Jersey Woolies are round, compact, wooly bunnies. They are small rabbits, weighing about three pounds. They have round heads, large eyes, and small ears, giving them a “baby face” look. They have short, easy-care wool and come in a whole array of colors.
History, Temperament, and Common Uses:
As their name implies, Jersey woolies came from New Jersey. In the 1970’s, a woman by the name of Bonnie Seeley wanted to create a small, wooled rabbit that would be a good pet with an easy-care coat. She crossed a Netherland dwarf and a French angora, and from there carefully selected rabbits with the desired traits. In 1984 she had her new breed, and began the process of presenting them at the ARBA Conventions. In 1988 they were recognized, and quickly rose to be one of the top ten most popular breeds.
Jersey woolies were bred to be the perfect pet rabbit, and they have very friendly personalities. They are calm and gentle, making them good rabbits for children to start with. Although they were originally intended to be pets, they have become even more popular as show rabbits.
Grooming, Care, and Additional Notes:
The Jersey wooly, surprisingly, has a very easy-to-care-for coat. The wool is about 3 inches long, and contains a substantial amount of guard hairs. These guard hairs are what gives the wool its unique properties. They give the coat a slightly coarse texture, and keep it from tangling. Make sure the wool stays free from debris, and brush out your woolie’s coat once a week to remove dead hairs. Like any breed, your rabbit may need more frequent grooming during a molt.
Jersey woolies are posed in a natural position, not stretched out or excessively tucked up. They should hold their head high on their shoulders, showing their compact type and bold, short head.
Because of the wool on the body, the head, ears, and feet will appear darker in color than the body.
Jersey Wooly At A Glance…
Jersey woolies are judged by groups: Agouti, AOV(Any Other Variety), Broken, Self, Shaded, and Tan Pattern. Here are the varieties that are shown together within the groups:
Agouti: chestnut, chinchilla, opal, squirrel.
AOV: pointed white (black or blue).
Broken: any recognized breed variety broken by white.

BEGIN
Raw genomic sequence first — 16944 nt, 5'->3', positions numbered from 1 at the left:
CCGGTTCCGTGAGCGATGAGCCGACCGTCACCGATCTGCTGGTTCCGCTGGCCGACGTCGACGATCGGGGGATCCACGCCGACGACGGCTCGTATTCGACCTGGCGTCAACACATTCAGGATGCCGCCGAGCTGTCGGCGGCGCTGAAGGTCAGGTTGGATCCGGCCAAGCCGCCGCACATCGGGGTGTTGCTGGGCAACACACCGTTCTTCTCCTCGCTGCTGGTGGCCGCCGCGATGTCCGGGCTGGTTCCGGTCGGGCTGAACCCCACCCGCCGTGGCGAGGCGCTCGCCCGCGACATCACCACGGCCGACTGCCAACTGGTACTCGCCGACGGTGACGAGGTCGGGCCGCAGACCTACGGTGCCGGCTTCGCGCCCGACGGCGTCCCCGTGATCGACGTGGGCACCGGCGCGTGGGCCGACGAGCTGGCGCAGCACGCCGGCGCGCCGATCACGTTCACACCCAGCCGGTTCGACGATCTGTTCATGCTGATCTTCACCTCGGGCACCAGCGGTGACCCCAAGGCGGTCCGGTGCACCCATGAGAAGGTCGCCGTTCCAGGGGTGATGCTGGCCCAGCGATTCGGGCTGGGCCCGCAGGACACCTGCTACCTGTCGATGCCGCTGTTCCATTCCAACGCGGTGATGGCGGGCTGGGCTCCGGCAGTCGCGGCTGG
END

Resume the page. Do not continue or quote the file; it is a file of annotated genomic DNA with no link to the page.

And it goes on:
Self: black, blue, blue eyed white, chocolate, lilac, ruby eyed white.
Shaded: blue tortoise shell, sable point, seal, Siamese sable, smoke pearl, tortoise shell.
Tan Pattern: black otter, blue otter, sable marten, silver marten (black, blue, chocolate, lilac), smoke pearl marten.
ARBA Body Type:
Ideally 3 pounds, max weight 3 1/3 pounds.
Important Things to Look for When Buying Show Stock:
A rabbit that is short, compact, and with a body that is as wide as it is deep. You will have to feel a Jersey wooly to get a good idea of its type, as the wool makes it hard to judge them correctly by site alone. Look for shoulders that are almost as wide at the hindquarters, a full midsection, and full, rounded hindquarters. Some people say a Jersey wooly should look like a Netherland dwarf with wool, but remember there are differences. They should have a topline that starts just behind the ears and rises in a gentle curve to the high point over the loins, and curve down smoothly to the base of the tail.
Jersey woolies should have a high head mount, with their head high and close to the shoulders. Look for a head that is short, wide, well filled from the ear base through the muzzle, and is in balance with the body. When viewed in profile, the head should be round from the ears to the brows, be flat from eyes to nose, and round again along the muzzle and jowls. There should be side trimmings consisting of wool along the jawline and a wool cap of short, dense wool on the head. The ears should be short, erect, of good substance, and well furred. The ideal length of the ears is 2 1/2 inches, but they should be in balance with the head and body. The tips should be slightly rounded. The eyes should look bold and bright.
The Jersey wooly should have sturdy legs, with normal fur on the front feet.
Jersey wooly wool should have plenty of guard hairs to give it the easy-care properties it is known for. The wool should have a slightly coarse texture, with a crimped underwool. The outer coat should look healthy and full of life, gently draping over the undercoat and giving it a flowing look. The wool should be very dense. When blown into, the coat should separate all the way to the skin without showing matting. Look for wool that is about 3 inches in length, and has a smooth, even outline.
Things to Avoid:
Rabbits with head or body that is long or narrow. Woolies with very long bodies will be disqualified. Topline that is flat or rough over the shoulders or hindquarters. Hindquarters that are pinched or undercut. Head with pinched muzzle. Thin ears or ears with thin fur. Ears not held errect, or scissored ears. Ears over 3 inches, or tasseled ears are a disqualification. Very fine bone. Wool below the ankle joint on the front feet is a disqualification.
Wool that is very coarse or wiry, matted or webbed, or senior rabbits with a soft or cottony coat. Thin or limp coat, bare patches, choppy or uneven looking coat, or short wool. Wool shorter than 1 1/2 inches, except on the underside, is a disqualification.